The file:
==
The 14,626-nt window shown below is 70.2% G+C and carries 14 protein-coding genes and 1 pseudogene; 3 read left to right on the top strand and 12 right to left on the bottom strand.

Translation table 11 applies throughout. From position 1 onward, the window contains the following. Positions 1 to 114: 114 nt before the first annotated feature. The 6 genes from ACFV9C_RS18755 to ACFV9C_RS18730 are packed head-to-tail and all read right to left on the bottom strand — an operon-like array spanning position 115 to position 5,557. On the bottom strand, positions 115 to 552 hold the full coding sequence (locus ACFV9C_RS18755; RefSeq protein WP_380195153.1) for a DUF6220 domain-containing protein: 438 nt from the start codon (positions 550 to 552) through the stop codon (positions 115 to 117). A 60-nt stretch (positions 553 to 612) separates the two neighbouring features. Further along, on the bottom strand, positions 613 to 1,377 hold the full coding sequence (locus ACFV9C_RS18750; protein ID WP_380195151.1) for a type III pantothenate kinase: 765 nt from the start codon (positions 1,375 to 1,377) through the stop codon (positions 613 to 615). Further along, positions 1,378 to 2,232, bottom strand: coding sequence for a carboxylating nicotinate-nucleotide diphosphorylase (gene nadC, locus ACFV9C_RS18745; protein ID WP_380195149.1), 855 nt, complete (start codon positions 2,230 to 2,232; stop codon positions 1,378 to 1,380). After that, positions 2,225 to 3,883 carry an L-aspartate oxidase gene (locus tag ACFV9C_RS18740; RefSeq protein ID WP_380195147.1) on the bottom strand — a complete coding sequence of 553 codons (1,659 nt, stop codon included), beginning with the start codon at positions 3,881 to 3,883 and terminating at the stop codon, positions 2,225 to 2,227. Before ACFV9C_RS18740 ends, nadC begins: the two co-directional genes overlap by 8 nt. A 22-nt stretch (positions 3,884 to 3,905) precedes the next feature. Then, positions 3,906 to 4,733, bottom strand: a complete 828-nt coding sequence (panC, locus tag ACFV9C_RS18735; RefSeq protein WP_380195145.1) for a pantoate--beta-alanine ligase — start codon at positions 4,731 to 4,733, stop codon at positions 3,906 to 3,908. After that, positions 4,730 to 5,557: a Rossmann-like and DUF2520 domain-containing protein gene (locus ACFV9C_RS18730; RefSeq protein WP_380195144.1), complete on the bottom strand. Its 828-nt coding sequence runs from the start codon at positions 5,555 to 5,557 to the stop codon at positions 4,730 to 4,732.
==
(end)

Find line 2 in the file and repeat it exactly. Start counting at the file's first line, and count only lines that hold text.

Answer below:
Translation table 11 applies throughout. From position 1 onward, the window contains the following. Positions 1 to 114: 114 nt before the first annotated feature. The 6 genes from ACFV9C_RS18755 to ACFV9C_RS18730 are packed head-to-tail and all read right to left on the bottom strand — an operon-like array spanning position 115 to position 5,557. On the bottom strand, positions 115 to 552 hold the full coding sequence (locus ACFV9C_RS18755; RefSeq protein WP_380195153.1) for a DUF6220 domain-containing protein: 438 nt from the start codon (positions 550 to 552) through the stop codon (positions 115 to 117). A 60-nt stretch (positions 553 to 612) separates the two neighbouring features. Further along, on the bottom strand, positions 613 to 1,377 hold the full coding sequence (locus ACFV9C_RS18750; protein ID WP_380195151.1) for a type III pantothenate kinase: 765 nt from the start codon (positions 1,375 to 1,377) through the stop codon (positions 613 to 615). Further along, positions 1,378 to 2,232, bottom strand: coding sequence for a carboxylating nicotinate-nucleotide diphosphorylase (gene nadC, locus ACFV9C_RS18745; protein ID WP_380195149.1), 855 nt, complete (start codon positions 2,230 to 2,232; stop codon positions 1,378 to 1,380). After that, positions 2,225 to 3,883 carry an L-aspartate oxidase gene (locus tag ACFV9C_RS18740; RefSeq protein ID WP_380195147.1) on the bottom strand — a complete coding sequence of 553 codons (1,659 nt, stop codon included), beginning with the start codon at positions 3,881 to 3,883 and terminating at the stop codon, positions 2,225 to 2,227. Before ACFV9C_RS18740 ends, nadC begins: the two co-directional genes overlap by 8 nt. A 22-nt stretch (positions 3,884 to 3,905) precedes the next feature. Then, positions 3,906 to 4,733, bottom strand: a complete 828-nt coding sequence (panC, locus tag ACFV9C_RS18735; RefSeq protein WP_380195145.1) for a pantoate--beta-alanine ligase — start codon at positions 4,731 to 4,733, stop codon at positions 3,906 to 3,908. After that, positions 4,730 to 5,557: a Rossmann-like and DUF2520 domain-containing protein gene (locus ACFV9C_RS18730; RefSeq protein WP_380195144.1), complete on the bottom strand. Its 828-nt coding sequence runs from the start codon at positions 5,555 to 5,557 to the stop codon at positions 4,730 to 4,732.